Group Art Exhibition: Fly With the Cage,Showcasing Iranian Artists and the Inspired, July 10-18, 2009, Phantom Galleries, LA Miracle Mile, Los Angeles, CA.

Let Us Believe in the Dawn of the Cold Season, video art installation by Sussan Deyhim, text by Sholeh Wolpé, 2015. 



Docudrama: “Only Voice Remains,” a film about Forugh Farrokhzad by Makez Rikweda, featuring interviews with Sholeh Wolpé , as well as her translations from her book, Sin.

Words Without Borders, “Women Translating the Classics: An Interview with Emily Wilson, Sholeh Wolpé, and Arisha Sattar,” August 2018, (

Guernica- A Magazine of Global Arts and Politics, Theodore McCombs interviews Sholeh Wolpé  about translation, Oct 2017 (

VWS Studio 17 TV interview, Michael Broak interviews Sholeh Wolpé about her work as a poet, writer and translator, 2017

Poetry LA Interview Series: Interview with Sholeh Wolpé (

World Literature Today, “We Carry Home within Us”: A Conversation with Laleh Khadivi & Sholeh Wolpé, Sept. 2017 (

The Arkansas International, Interview with Sholeh Wolpé by Jacob Collum, 2017
(, Melissa L. Sevigny’s interview with Sholeh Wolpé, April 2015

Words Without Borders, The Translator Relay: Sholeh Wolpé , 2016(

Our View Program - Interview with Sholeh Wolpe, author and Poet, Nov. 2016 (

Flowing with Forugh: Interview with translator of Farrokhzad's poetry, Sholeh Wolpé ,, April 2008 

International Writers Program in Iowa, My Barbaric Yawp, with Sholeh Wolpé, March 2014

The Write Attitude Poetry in the Air spotlights critically acclaimed Poets Mariahadessa Ekere Tallie and Sholeh Wolpé : September 16, 2015






Choice Words: Writers on Abortion, Haymarket books, 2020. “Jewel of Tehran.”

Ordinary Chaos of Being Human, Tales from Many Muslim Worlds, Penguin 2019. “Pink”

Here is Waterby Gbenga Adeoba, Introduction by Sholeh Wolpé, Akashic Books, May 2019

Connect 10,  Chapter 1: “Walls and bridges”.   Cappelen Damm Press, Oslo, Norway,2018(as printed students book and accompanying teachers book.My Brother at the Canadian Border.”

World Literature Today, April 12, 2017, “Attar, the Sufi Poet and Master of Rumi.”

Words Without Borders, April 5, 2017, “Can Literature Save the World? On Translating Attar’s The Conference of the Birds.”

Guernica, Feb., 2017, “The Salesman.”

Guernica,Jan 11, 2017, “Man Without Fear.”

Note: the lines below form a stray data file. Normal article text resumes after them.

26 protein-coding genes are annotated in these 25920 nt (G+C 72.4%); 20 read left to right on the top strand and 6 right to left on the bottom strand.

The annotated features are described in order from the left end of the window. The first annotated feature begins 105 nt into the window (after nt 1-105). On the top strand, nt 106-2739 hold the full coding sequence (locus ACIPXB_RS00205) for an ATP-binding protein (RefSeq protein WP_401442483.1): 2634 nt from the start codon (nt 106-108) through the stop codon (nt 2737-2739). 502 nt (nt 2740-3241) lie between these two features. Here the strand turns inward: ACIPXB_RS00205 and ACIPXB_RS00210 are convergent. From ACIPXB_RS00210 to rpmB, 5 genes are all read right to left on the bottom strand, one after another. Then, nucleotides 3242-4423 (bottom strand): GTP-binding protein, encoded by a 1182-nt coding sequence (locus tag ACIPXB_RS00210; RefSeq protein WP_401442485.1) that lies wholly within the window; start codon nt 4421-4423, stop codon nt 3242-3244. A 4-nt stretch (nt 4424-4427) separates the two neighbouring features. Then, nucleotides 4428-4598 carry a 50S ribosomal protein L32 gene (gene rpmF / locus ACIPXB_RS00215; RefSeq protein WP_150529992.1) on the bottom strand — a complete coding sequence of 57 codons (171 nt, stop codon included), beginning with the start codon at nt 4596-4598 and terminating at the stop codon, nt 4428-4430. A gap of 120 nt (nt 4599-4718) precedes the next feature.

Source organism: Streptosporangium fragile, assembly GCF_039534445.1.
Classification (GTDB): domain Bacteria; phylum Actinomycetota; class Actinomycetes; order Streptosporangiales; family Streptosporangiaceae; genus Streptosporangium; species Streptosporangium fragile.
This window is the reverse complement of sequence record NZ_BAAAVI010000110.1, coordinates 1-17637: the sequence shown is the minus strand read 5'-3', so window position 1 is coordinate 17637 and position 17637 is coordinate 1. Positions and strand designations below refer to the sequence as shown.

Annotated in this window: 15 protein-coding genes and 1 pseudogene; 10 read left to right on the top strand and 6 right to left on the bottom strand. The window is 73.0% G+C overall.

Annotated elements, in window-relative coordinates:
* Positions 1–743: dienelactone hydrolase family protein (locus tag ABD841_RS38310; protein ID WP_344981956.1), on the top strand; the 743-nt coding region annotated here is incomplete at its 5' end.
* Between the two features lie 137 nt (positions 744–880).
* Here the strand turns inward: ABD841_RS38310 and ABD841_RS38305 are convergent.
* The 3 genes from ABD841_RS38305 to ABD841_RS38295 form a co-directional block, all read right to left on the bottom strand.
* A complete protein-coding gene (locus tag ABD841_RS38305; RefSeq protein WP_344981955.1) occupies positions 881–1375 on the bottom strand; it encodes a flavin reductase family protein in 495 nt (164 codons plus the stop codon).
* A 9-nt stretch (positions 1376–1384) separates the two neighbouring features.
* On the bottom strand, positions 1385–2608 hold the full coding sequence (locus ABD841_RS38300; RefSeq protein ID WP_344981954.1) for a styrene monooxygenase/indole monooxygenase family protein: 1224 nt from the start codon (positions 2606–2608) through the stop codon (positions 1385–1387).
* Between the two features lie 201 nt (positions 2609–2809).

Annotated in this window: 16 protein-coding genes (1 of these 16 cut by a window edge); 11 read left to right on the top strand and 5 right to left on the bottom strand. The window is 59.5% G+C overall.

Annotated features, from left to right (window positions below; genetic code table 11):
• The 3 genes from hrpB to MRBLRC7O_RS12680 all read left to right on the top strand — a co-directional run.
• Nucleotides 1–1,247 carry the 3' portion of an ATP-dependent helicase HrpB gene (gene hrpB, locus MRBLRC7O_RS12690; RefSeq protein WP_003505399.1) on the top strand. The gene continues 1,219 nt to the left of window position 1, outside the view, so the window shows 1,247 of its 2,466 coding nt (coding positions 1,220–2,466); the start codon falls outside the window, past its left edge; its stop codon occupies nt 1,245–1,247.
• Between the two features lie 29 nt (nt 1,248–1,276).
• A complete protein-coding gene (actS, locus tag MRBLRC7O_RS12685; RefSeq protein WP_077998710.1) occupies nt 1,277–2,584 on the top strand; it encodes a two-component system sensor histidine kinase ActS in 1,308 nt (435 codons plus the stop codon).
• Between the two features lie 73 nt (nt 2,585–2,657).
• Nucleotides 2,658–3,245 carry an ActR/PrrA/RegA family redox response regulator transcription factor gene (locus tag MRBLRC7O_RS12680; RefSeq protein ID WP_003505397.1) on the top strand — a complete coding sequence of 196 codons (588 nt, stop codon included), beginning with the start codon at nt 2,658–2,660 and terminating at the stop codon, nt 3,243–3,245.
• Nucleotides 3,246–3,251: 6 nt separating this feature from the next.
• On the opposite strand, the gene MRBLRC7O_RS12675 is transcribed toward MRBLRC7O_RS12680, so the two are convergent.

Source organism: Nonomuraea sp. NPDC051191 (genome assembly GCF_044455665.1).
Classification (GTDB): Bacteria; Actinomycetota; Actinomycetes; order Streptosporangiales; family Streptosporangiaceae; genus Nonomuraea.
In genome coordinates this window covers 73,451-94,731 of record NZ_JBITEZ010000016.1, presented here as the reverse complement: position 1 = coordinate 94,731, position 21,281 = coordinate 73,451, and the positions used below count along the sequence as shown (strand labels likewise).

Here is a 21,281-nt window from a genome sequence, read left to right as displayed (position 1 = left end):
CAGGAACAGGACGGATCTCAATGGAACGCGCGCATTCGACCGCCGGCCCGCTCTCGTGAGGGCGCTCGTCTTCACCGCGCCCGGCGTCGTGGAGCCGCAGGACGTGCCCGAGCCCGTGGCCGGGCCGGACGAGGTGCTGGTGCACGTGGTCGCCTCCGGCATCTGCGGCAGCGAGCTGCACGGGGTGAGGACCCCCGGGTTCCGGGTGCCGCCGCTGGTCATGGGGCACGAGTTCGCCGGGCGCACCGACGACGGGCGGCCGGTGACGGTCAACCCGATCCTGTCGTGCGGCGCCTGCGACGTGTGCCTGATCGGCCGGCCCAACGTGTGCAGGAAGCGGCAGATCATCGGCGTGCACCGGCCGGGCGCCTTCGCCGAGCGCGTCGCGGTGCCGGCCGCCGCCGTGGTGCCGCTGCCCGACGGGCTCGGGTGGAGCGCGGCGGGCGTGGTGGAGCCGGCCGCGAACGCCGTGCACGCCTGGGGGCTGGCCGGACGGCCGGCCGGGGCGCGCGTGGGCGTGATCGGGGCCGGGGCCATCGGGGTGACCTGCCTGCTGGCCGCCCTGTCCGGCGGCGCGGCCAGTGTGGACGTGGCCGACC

Flash Fiction International, Very Short Stories from Around the World, edited by James Thomas, Robert Shapard, and Christopher Merrill, W.W. Norton, 2015 “My Brother at the Canadian Border.”

Prairie Schooner,June 4, 2015, “Women and the Global Imagination: Unveiling of Self.”

Others Will Enter the Gates: Immigrant Poets on Poetry, Influences, and Writing in America,edited by Abayomi Animashaun. New York: Black Lawrence Press, 2015. “Of Roots and Leaves.”

The Best American Poetryblog, January 26, 2015, “Seven New Generation African Poets.”

The Best American Poetryblog, January 27, 2015, “Translating Walt Whitman.”

The Best American Poetryblog, January 28, 2015,Injuring Film or Opera with Bad Subtitles.”

The Best American Poetryblog, January 29, 2015 “Flowers: A Marriage of Poetry and Music in Iran.”

The Best American Poetryblog, January 30, 2015, “The Shift Circle.” 

The Best American Poetryblog, January 31, 2015, “The Dwelling of the Damned.”

PEN American Free Expression Literature, November 21, 2014, “Simorgh, Thirty Birds: On Translating Farid ud-Din Attar.”

Tremors: New Fiction by Iranian American Writers,edited by Anita Amirrezvani and Persis Karim. Fayetteville: University of Arkansas Press, 2013. “Axing the Horses.”

Flash Fiction Funny, edited by Tom Hazuka, San Francisco: Blue Light Press, 2013. “My Brother at the Canadian Border.”

Sudden Flash Youth, 65 Short-Short Stories, Edited by Christine Perkins-Hazuka, Tom Hazuka, Mark Budman. New York: Persea Books, 2011. “My Brother at the Canadian Border.”

Pow-Wow: Charting the Fault Lines in the American Experience - Short Fiction from Then to Now, edited by Ismael Reed. Boston: Da Capo Press, 2009. “My Brother at the Canadian Border.”

The Best American Poetryblog, November 6, 2012. “I Have Sinned…”